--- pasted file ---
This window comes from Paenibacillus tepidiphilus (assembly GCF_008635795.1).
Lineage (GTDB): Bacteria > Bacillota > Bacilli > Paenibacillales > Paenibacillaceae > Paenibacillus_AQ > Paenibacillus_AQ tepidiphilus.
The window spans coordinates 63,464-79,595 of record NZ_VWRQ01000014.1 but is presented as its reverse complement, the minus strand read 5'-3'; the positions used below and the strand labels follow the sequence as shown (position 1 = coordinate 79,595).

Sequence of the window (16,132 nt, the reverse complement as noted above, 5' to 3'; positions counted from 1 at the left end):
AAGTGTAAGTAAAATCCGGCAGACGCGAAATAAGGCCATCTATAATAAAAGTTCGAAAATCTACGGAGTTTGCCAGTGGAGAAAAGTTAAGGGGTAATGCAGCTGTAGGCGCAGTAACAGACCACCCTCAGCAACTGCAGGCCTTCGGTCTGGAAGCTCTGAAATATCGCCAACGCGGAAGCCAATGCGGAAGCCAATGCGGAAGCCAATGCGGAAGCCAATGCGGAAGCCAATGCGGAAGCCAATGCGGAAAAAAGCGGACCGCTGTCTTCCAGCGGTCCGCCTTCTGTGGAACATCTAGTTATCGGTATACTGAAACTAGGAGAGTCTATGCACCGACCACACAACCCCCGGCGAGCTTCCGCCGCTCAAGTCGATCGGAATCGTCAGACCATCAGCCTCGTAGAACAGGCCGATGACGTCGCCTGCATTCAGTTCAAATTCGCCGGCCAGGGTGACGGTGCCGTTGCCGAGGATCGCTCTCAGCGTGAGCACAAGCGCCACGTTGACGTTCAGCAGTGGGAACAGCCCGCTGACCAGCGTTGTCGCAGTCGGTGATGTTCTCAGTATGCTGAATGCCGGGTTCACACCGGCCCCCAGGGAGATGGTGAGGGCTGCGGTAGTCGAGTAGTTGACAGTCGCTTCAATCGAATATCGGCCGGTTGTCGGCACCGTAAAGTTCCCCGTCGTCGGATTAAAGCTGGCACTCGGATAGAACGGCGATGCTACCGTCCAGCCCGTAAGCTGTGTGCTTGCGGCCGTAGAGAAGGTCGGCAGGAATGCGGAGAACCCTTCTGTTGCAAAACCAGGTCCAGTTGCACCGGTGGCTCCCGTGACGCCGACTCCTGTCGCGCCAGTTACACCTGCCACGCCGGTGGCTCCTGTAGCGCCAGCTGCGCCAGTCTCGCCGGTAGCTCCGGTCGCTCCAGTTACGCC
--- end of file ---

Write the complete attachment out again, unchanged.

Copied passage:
This window comes from Paenibacillus tepidiphilus (assembly GCF_008635795.1).
Lineage (GTDB): Bacteria > Bacillota > Bacilli > Paenibacillales > Paenibacillaceae > Paenibacillus_AQ > Paenibacillus_AQ tepidiphilus.
The window spans coordinates 63,464-79,595 of record NZ_VWRQ01000014.1 but is presented as its reverse complement, the minus strand read 5'-3'; the positions used below and the strand labels follow the sequence as shown (position 1 = coordinate 79,595).

Sequence of the window (16,132 nt, the reverse complement as noted above, 5' to 3'; positions counted from 1 at the left end):
AAGTGTAAGTAAAATCCGGCAGACGCGAAATAAGGCCATCTATAATAAAAGTTCGAAAATCTACGGAGTTTGCCAGTGGAGAAAAGTTAAGGGGTAATGCAGCTGTAGGCGCAGTAACAGACCACCCTCAGCAACTGCAGGCCTTCGGTCTGGAAGCTCTGAAATATCGCCAACGCGGAAGCCAATGCGGAAGCCAATGCGGAAGCCAATGCGGAAGCCAATGCGGAAGCCAATGCGGAAGCCAATGCGGAAAAAAGCGGACCGCTGTCTTCCAGCGGTCCGCCTTCTGTGGAACATCTAGTTATCGGTATACTGAAACTAGGAGAGTCTATGCACCGACCACACAACCCCCGGCGAGCTTCCGCCGCTCAAGTCGATCGGAATCGTCAGACCATCAGCCTCGTAGAACAGGCCGATGACGTCGCCTGCATTCAGTTCAAATTCGCCGGCCAGGGTGACGGTGCCGTTGCCGAGGATCGCTCTCAGCGTGAGCACAAGCGCCACGTTGACGTTCAGCAGTGGGAACAGCCCGCTGACCAGCGTTGTCGCAGTCGGTGATGTTCTCAGTATGCTGAATGCCGGGTTCACACCGGCCCCCAGGGAGATGGTGAGGGCTGCGGTAGTCGAGTAGTTGACAGTCGCTTCAATCGAATATCGGCCGGTTGTCGGCACCGTAAAGTTCCCCGTCGTCGGATTAAAGCTGGCACTCGGATAGAACGGCGATGCTACCGTCCAGCCCGTAAGCTGTGTGCTTGCGGCCGTAGAGAAGGTCGGCAGGAATGCGGAGAACCCTTCTGTTGCAAAACCAGGTCCAGTTGCACCGGTGGCTCCCGTGACGCCGACTCCTGTCGCGCCAGTTACACCTGCCACGCCGGTGGCTCCTGTAGCGCCAGCTGCGCCAGTCTCGCCGGTAGCTCCGGTCGCTCCAGTTACGCC